Why is so much violence being committed among youth in Chicago? Norman Livingston Kerr, UCAN’s Vice President of Violence Prevention Services, has direct insight into the problems that are compounding the epidemic.
“Many young people don’t have the support they need. When trauma goes unaddressed, it impacts the community and can lead to health and behavioral issues. Some of these youth are more prone to be violent because they are upset and have access to guns,” Kerr explained.
While some view these chilling truths with gloom and despair, UCAN sees significant opportunity to positively impact the lives of some of Chicago’s most at-risk youth. One innovation UCAN adopted is a trauma screening process for youth entering the organization’s violence prevention programs.
“We ask different questions about what they have experienced and witnessed. The final question is, ‘How often do you think about this?’ We’ve found that some kids have experienced many different traumas and think about them all the time. If you get that type of understanding of a youth that is in your program then you are going to work with them differently—in a way that’s more engaging and supportive,” explained Kerr. Currently, there is a small pilot group of organizations that are adding these trauma screenings to their programming. UCAN is working to train other organizations to use these screenings.
Collaborations are also an essential piece of the puzzle. UCAN is the lead agency for the Peace Hub, which connects more than 30 community partners to reduce violence, increase engagement among youth ages 12-24 in programming, and enhance communication among service providers. “The Community Builders, Gary Comer Youth Center, Shambhala Chicago and Chicago Lights Mentoring have been great partners, among others. They are very active in the advancement of the Peace Hub and day-to-day education on violence prevention. They are also running innovative programs in their communities using a positive youth development approach,” stated Kerr.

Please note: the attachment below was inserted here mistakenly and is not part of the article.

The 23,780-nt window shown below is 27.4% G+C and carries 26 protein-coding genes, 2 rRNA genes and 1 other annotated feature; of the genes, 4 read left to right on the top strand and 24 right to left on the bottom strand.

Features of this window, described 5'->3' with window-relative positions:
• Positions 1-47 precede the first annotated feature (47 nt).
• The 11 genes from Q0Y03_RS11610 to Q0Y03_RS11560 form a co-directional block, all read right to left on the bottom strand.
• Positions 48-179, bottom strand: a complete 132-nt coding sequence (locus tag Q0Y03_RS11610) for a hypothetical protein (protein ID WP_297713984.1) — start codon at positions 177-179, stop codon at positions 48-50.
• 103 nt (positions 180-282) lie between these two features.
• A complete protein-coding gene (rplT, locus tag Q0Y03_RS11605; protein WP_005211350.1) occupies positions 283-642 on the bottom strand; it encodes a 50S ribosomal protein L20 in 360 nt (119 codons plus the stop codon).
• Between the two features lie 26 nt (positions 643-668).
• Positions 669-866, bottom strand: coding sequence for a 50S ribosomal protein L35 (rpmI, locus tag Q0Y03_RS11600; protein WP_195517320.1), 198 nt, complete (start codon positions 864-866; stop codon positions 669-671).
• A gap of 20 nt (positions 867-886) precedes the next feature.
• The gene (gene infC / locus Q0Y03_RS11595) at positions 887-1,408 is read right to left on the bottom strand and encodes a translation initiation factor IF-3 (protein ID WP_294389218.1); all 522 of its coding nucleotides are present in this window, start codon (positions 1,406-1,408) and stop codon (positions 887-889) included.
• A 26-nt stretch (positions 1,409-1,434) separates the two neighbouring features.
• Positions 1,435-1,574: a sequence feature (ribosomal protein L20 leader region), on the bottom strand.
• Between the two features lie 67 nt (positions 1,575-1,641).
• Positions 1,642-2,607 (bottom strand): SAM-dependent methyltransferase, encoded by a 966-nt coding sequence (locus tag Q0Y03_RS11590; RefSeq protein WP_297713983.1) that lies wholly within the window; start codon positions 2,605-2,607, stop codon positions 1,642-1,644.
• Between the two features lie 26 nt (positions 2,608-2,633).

Kerr believes that to have a sustainable impact on the violence in the community, a few key needs have to be addressed. “I think you have to draw a straight line and go to the individuals who are the most violent. That should be the approach citywide and definitely on the neighborhood level. We do that by having criteria for the population we work with and directly engaging
them. We want to intervene with then ones who are violent now.”
He explained that expanding programs past adolescence is extremely important. “Many cities and local programs appear to be more focused on law enforcement intervening with youth. When youth become older adolescents, most programs don’t want to work with them. I truly believe that if we intervene with those youth who are high risk into late adolescence, we will start to see
reductions in violence.” He noted that this strategy has seen success in other cities. This is a public health approach that has addressed various epidemics around the world and has been at the center of the success for violence prevention efforts including CeaseFire.
Community-level engagement and street outreach is the focus of UCAN’s Violence Prevention programs. UCAN has been intentional in hiring staff from North Lawndale as there is a certain level of trust built in when they go out to work in that neighborhood. Kerr explained, “Although we do work with schools, we are not waiting for them to bring us kids. We go out and
intentionally try to engage youth and form a relationship with them. Our staff has built a reputation for helping people so now youth are referring their friends to our program. We’ve had young men say, ‘I wish there was a coach to work with my boy.’ If a young man in the program has someone working with his best friend that helps change the path.
For more information on UCAN’s violence prevention efforts contact Norman Kerr at 773-290-5876 or firstname.lastname@example.org.
View the ABC 7 segment which featured UCAN’s Violence Prevention program.